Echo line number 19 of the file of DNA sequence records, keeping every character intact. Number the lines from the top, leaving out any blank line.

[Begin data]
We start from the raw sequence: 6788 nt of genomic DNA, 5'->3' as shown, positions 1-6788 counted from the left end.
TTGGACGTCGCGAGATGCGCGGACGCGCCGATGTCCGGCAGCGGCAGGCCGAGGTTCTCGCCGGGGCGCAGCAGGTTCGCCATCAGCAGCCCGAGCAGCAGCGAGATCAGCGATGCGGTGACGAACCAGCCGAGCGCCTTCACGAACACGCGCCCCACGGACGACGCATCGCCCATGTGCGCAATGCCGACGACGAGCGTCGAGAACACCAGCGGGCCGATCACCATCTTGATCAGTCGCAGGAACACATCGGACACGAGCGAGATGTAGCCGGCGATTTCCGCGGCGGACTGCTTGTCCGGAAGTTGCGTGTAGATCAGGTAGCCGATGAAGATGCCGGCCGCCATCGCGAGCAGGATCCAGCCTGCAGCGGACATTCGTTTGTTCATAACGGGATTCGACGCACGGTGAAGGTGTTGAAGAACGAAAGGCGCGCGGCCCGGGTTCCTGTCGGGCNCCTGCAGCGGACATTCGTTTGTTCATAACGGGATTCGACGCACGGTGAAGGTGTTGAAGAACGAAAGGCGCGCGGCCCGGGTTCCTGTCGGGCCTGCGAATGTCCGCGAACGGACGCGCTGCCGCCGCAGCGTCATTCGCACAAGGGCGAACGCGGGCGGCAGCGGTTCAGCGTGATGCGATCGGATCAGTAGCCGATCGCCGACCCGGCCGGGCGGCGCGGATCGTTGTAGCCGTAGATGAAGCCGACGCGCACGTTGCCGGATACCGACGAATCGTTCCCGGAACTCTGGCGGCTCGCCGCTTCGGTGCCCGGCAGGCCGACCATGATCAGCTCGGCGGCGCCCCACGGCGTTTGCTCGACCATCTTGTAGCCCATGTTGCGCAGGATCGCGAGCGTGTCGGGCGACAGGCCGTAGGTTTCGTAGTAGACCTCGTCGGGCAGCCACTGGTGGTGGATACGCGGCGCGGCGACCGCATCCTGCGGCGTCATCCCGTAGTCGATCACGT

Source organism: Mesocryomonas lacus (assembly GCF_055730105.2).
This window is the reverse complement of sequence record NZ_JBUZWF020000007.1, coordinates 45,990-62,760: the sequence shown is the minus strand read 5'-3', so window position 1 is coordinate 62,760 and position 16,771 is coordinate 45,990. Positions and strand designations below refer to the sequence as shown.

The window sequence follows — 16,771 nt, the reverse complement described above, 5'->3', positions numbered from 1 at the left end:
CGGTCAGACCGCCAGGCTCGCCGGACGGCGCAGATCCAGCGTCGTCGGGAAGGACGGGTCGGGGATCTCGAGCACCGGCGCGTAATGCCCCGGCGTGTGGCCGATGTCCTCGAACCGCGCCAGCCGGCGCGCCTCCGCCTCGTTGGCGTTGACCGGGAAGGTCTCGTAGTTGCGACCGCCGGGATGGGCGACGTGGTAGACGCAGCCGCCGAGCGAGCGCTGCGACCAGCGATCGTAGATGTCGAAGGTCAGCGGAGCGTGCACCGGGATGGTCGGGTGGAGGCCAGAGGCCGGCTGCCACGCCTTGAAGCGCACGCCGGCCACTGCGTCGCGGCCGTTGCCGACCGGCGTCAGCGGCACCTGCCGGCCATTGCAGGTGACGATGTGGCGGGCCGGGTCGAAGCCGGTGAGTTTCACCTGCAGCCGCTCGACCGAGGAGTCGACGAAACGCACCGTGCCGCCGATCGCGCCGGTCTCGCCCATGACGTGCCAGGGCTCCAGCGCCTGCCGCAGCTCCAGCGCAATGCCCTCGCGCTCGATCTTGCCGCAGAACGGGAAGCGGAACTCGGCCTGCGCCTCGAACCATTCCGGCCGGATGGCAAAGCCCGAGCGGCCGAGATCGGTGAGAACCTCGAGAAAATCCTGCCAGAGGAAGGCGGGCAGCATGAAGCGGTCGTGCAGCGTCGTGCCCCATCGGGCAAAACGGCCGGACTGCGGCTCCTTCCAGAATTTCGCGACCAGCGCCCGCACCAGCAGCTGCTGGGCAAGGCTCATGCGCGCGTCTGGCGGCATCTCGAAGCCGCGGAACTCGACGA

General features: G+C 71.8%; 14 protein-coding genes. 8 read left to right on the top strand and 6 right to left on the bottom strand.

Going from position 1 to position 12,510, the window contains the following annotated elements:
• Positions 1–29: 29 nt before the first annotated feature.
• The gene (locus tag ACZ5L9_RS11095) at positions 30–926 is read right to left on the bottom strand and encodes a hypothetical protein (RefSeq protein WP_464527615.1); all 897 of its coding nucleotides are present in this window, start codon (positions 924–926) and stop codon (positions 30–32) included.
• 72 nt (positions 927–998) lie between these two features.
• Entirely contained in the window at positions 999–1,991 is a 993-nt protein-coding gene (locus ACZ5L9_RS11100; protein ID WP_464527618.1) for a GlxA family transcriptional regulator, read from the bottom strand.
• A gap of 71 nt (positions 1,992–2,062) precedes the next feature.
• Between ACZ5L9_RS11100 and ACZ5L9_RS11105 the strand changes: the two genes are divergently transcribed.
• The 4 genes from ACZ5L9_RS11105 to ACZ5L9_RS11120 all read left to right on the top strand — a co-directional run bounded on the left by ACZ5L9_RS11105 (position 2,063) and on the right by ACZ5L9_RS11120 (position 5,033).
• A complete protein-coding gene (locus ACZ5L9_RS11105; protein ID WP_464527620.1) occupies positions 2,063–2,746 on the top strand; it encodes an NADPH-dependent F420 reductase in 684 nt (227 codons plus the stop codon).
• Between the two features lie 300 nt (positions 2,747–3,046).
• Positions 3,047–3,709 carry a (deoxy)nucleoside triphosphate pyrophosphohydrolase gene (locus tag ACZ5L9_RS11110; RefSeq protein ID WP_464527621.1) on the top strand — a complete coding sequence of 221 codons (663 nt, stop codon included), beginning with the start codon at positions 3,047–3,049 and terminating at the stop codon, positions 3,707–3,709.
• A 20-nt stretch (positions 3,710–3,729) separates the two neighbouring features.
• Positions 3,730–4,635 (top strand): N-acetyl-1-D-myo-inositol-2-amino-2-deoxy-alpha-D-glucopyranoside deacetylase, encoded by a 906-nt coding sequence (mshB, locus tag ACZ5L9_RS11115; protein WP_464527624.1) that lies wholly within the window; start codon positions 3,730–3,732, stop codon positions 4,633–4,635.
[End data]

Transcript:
• A 20-nt stretch (positions 3,710–3,729) separates the two neighbouring features.